All news from Aviation Medicine & Aerospace Medicine

Spaceflight Does Not Compromise Major Part Of The Immune System Shows Research

With a new crew arriving at the International Space Station, astronauts will be relieved to know that they will not have to worry about a major aspect of their immune system being compromised. While scientists know about the astronauts' skeletal and muscular health during spaceflight and when they return to Earth, much less is known about how spaceflight affects immunity. It has been generally thought, until now, that spaceflight has a detrimental impact on all aspects of the immune system.

Research and Development in Patenting Aerospace Medicines

Research and development (R & D) into aerospace medicine can be viewed as falling into one of two camps: that aimed at adapting an existing 'terrestrial' medicine for use in the aerospace environment; and that which is newly developed for treating conditions that occur primarily or uniquely in aerospace.

New Study: Parachutes for Small Airplanes Really Do Save Lives

Ever since Boris Popov introduced his “ballistic recovery systems” (BRS) for small airplanes in 1980, skeptics have continued to question their value. Popov came up with the idea of a whole-airplane parachute after surviving the structural failure of his hang glider, and Cirrus Aircraft subsequently incorporated the safety feature in its SR20/SR22 models. On its website, BRS Aerospace claims 380 lives have been saved by the system, which deploys a parachute that gently returns a disabled aircraft to the ground.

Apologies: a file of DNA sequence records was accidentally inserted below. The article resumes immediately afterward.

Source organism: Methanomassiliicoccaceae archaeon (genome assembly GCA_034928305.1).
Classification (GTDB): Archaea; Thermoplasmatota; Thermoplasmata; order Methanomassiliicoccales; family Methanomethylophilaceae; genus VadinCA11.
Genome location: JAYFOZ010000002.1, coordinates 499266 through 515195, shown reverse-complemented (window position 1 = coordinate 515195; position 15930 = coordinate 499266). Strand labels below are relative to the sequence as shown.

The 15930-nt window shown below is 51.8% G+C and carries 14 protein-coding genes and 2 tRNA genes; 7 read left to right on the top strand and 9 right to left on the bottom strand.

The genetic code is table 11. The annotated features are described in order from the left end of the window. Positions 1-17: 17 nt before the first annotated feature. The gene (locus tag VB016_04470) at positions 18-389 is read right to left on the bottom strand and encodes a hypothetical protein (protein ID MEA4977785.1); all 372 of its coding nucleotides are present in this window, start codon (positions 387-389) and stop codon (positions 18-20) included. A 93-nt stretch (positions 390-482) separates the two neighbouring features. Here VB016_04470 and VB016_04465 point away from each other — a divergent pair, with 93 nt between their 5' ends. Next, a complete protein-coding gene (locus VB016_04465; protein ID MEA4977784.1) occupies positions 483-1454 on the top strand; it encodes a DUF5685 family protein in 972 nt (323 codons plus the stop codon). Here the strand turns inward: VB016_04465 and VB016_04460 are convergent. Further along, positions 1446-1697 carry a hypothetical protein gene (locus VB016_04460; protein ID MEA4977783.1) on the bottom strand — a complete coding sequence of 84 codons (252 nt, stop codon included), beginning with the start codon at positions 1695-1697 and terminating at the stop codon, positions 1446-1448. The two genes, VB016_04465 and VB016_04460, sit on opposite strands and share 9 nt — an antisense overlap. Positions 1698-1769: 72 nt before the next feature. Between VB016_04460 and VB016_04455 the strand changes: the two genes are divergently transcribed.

Expert Advice: Traveling by Airplane With COPD

Given the growing population of individuals reaching advanced age, it is anticipated that more people with medical conditions will travel by air. This projection underscores the need for healthcare providers and patients to be knowledgeable about adequate preparation for air travel to minimize the risk for adverse events.

An estimated 12% of in-flight emergencies are attributed to respiratory illnesses, and chronic obstructive pulmonary disease (COPD) has been cited as the most common reason for pre-flight medical screening.

Tissue Chips Rocket to ISS, NIH Funds

Scientists have recently sent tissue chips, a research technology that reflects the human body, into space. On Dec. 4, the first set of NIH-funded tissue chips that model aspects of the human immune system will launch on SpaceX's 16th commercial resupply mission (awarded by NASA) from Cape Canaveral, Florida, to the ISS National Lab.

“Greatness” of Innovation Across Medicine, Energy and Aerospace

William "Billy" Cohn, MD, vice president and director of the  Johnson & Johnson Center for Device Innovation at TMC , showcased his invention that makes treatment easier for dialysis patients at the 12th annual  Pumps & Pipes  conference, at a uniquely Houston meeting that assembles leaders from the Bayou's city signature industries: medicine, energy and aerospace.